Readers of this website know that Lisa Hendey and Sarah Reinhard recently launched the Catholic Mom’s Prayer Companion book. I am one of the many contributors and I am deeply honored to have been part of this endeavor.
A few weeks ago I gave away my first copy. I had set aside one for my own mom, whose wedding anniversary was on August 7th and for whom (along with my father) I wrote the reflection for that date. But the first copy didn’t go to them.
Two weeks after my parents' 51st Anniversary, I found myself in the nearby town of Lincroft, NJ. I came up to run in a 5K race across the street from my old high school. The race was part of NJ Sharing Network's Annual 5K Celebration of Life, which raises funds and awareness for organ donations. It honors those who gave their lives as donors so that in their dying they could give the gift of life.
Luke Bautista was 15 years old when he passed away. As his father Chris would say, how he died isn’t so much the point. As tragic and unbelievable as the accident was, what he wanted people to remember was the type of person people knew Luke to be. He was someone who always really wanted to know, “Are you OK?” And he really went out of his way to make sure that his whimsical and creative way of looking at the world left you smiling too.
I didn’t really know Luke, but I knew what growing up and being 15 years old by the Jersey Shore was like. I was 15 once too and this is exactly where I grew up. Although I didn’t know him, I knew his mom, Carla. We went to Catholic grade school together.
She was the proverbial captain of the basketball team, and although I was class president, I hardly thought of myself as popular or part of that "in-group." Nevertheless, I remember that she was nice to me. Like her son, she seemed genuinely interested if I was OK. Back then (and perhaps now still) I was the only Asian male growing up in a Jersey Shore town that was so very not. And while I wouldn’t say people were racist, it didn’t make fitting in the easiest thing to do.
I look back now at the kindness I was shown during those years in grade school with Carla and later in life with other people in high school and elsewhere. I could have easily turned into one of those troubled and disturbed kids that acted out. Perhaps (I would hope) not in such drastic ways as Columbine or those who turn to gangs, drugs, or other destructive measures because they didn’t fit in. But it was because certain people just happened to be nice enough in a place and time when few others asked "Are you OK?" that it made the difference to me.
I am so glad Facebook exists because I would not have made a connection back to Carla albeit at such a difficult time. I also wouldn't have gotten to know something more about Luke. I got to see bits and pieces of how happy he was and to still see the crazy things he has inspired others to do and care about.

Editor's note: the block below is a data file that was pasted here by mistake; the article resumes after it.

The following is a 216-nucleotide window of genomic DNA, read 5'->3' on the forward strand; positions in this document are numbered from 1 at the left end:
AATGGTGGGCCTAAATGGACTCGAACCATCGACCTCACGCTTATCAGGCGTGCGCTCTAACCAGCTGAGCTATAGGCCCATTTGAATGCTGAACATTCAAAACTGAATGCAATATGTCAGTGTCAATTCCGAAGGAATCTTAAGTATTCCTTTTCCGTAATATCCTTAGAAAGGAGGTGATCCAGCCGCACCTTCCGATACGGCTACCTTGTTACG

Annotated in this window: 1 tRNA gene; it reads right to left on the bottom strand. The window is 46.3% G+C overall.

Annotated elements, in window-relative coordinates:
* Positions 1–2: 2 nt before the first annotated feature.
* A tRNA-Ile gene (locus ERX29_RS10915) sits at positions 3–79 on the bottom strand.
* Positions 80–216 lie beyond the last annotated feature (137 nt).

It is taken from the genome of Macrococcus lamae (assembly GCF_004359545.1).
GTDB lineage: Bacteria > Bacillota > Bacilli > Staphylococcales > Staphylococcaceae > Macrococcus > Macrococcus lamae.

So I gave my first copy of our new book to Carla who I had not seen since I was 15 myself. As I recall, I walked her home from church. That's something that so rarely happens for me now, partly because I have few friends from back in the day who are still Catholic.
Back in the day, because I didn’t think Carla and I were part of the same groups I used to call her “Mom” as a term of endearment. When I saw her at the race, it was obvious that we had outgrown that time period like we had outgrown our catholic school uniforms. But I am glad that I was part of the group that shared this particular moment together to "pay respects." But more importantly to do what we Catholics do in the face of death.
[Tweet "I know what it's like to lose a child, what they leave behind and where they lead us @TribePlatypus"]
I know what it’s like to lose a child. I also know something about what their lives leave behind for us and where they lead us longingly. We Catholics know and believe in something that Luke and my son Joshua know far better than we do now.
My son died before I ever got to hear him cry. I’d like to think Luke is with him now making him laugh. I am glad they are both OK.
God bless you, Luke. God bless you, “Mom.”
Reflection and Prayer
Sometimes our children are our best lessons
for our own pasts that they teach us in their futures.
Dear Lord, only you know where our paths lead.
As we journey to you, may everyone we meet be a blessing.
Copyright © 2016 Jay Cuasay
About the Author
Jay Cuasay is a freelance writer on religion, interfaith relations, and culture. A post-Vatican II Catholic father with a Jewish spouse, he is deeply influenced by Christian mysticism and Zen Buddhism. He was a regular columnist on Catholicism for examiner.com and a moderator and contributor to several groups on LinkedIn. His LTEs on film and Jewish Catholic relations have been published in America and Commonweal. Jay ministered to English and Spanish families at a Franciscan parish for 13 years. He can be reached at TribePlatypus.com.